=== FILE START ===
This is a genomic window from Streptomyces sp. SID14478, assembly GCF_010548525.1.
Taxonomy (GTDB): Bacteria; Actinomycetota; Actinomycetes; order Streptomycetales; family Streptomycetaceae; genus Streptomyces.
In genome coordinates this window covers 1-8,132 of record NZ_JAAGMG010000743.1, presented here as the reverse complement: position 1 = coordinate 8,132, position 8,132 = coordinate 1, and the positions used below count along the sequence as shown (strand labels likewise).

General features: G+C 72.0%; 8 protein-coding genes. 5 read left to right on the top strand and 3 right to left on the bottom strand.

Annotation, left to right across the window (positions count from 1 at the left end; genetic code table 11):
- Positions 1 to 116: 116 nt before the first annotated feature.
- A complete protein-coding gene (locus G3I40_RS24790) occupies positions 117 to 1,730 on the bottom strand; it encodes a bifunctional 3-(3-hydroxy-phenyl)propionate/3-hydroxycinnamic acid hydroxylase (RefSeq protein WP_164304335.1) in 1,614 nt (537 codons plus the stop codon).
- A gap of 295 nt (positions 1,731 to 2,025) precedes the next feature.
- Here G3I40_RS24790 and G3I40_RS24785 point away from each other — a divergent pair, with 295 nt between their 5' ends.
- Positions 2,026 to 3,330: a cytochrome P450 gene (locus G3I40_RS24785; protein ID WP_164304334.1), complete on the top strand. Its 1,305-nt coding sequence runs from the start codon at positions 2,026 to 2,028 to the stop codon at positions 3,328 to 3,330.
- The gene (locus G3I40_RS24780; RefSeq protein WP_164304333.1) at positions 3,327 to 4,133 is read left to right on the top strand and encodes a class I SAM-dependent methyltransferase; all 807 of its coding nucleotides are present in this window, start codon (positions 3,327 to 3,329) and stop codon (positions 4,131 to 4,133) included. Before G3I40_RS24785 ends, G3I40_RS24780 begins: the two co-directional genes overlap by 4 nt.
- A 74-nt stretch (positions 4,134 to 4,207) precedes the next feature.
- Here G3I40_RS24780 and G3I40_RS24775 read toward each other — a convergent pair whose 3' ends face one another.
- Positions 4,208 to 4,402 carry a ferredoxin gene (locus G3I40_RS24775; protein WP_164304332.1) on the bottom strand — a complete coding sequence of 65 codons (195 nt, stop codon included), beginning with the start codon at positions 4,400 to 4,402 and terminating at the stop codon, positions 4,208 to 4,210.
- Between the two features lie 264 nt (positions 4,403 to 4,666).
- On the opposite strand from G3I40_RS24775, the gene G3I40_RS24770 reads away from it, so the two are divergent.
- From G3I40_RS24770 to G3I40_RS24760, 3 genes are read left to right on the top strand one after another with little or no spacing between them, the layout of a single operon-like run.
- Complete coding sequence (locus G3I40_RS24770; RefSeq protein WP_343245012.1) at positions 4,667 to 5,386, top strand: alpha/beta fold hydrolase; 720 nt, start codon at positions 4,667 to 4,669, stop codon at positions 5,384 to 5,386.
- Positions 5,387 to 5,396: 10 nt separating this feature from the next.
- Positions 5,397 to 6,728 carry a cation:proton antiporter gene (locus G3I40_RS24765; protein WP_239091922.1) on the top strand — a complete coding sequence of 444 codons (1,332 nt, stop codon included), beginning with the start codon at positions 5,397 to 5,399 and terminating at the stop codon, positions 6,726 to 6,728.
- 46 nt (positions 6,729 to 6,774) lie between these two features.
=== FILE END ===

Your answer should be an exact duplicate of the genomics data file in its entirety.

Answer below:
This is a genomic window from Streptomyces sp. SID14478, assembly GCF_010548525.1.
Taxonomy (GTDB): Bacteria; Actinomycetota; Actinomycetes; order Streptomycetales; family Streptomycetaceae; genus Streptomyces.
In genome coordinates this window covers 1-8,132 of record NZ_JAAGMG010000743.1, presented here as the reverse complement: position 1 = coordinate 8,132, position 8,132 = coordinate 1, and the positions used below count along the sequence as shown (strand labels likewise).

General features: G+C 72.0%; 8 protein-coding genes. 5 read left to right on the top strand and 3 right to left on the bottom strand.

Annotation, left to right across the window (positions count from 1 at the left end; genetic code table 11):
- Positions 1 to 116: 116 nt before the first annotated feature.
- A complete protein-coding gene (locus G3I40_RS24790) occupies positions 117 to 1,730 on the bottom strand; it encodes a bifunctional 3-(3-hydroxy-phenyl)propionate/3-hydroxycinnamic acid hydroxylase (RefSeq protein WP_164304335.1) in 1,614 nt (537 codons plus the stop codon).
- A gap of 295 nt (positions 1,731 to 2,025) precedes the next feature.
- Here G3I40_RS24790 and G3I40_RS24785 point away from each other — a divergent pair, with 295 nt between their 5' ends.
- Positions 2,026 to 3,330: a cytochrome P450 gene (locus G3I40_RS24785; protein ID WP_164304334.1), complete on the top strand. Its 1,305-nt coding sequence runs from the start codon at positions 2,026 to 2,028 to the stop codon at positions 3,328 to 3,330.
- The gene (locus G3I40_RS24780; RefSeq protein WP_164304333.1) at positions 3,327 to 4,133 is read left to right on the top strand and encodes a class I SAM-dependent methyltransferase; all 807 of its coding nucleotides are present in this window, start codon (positions 3,327 to 3,329) and stop codon (positions 4,131 to 4,133) included. Before G3I40_RS24785 ends, G3I40_RS24780 begins: the two co-directional genes overlap by 4 nt.
- A 74-nt stretch (positions 4,134 to 4,207) precedes the next feature.
- Here G3I40_RS24780 and G3I40_RS24775 read toward each other — a convergent pair whose 3' ends face one another.
- Positions 4,208 to 4,402 carry a ferredoxin gene (locus G3I40_RS24775; protein WP_164304332.1) on the bottom strand — a complete coding sequence of 65 codons (195 nt, stop codon included), beginning with the start codon at positions 4,400 to 4,402 and terminating at the stop codon, positions 4,208 to 4,210.
- Between the two features lie 264 nt (positions 4,403 to 4,666).
- On the opposite strand from G3I40_RS24775, the gene G3I40_RS24770 reads away from it, so the two are divergent.
- From G3I40_RS24770 to G3I40_RS24760, 3 genes are read left to right on the top strand one after another with little or no spacing between them, the layout of a single operon-like run.
- Complete coding sequence (locus G3I40_RS24770; RefSeq protein WP_343245012.1) at positions 4,667 to 5,386, top strand: alpha/beta fold hydrolase; 720 nt, start codon at positions 4,667 to 4,669, stop codon at positions 5,384 to 5,386.
- Positions 5,387 to 5,396: 10 nt separating this feature from the next.
- Positions 5,397 to 6,728 carry a cation:proton antiporter gene (locus G3I40_RS24765; protein WP_239091922.1) on the top strand — a complete coding sequence of 444 codons (1,332 nt, stop codon included), beginning with the start codon at positions 5,397 to 5,399 and terminating at the stop codon, positions 6,726 to 6,728.
- 46 nt (positions 6,729 to 6,774) lie between these two features.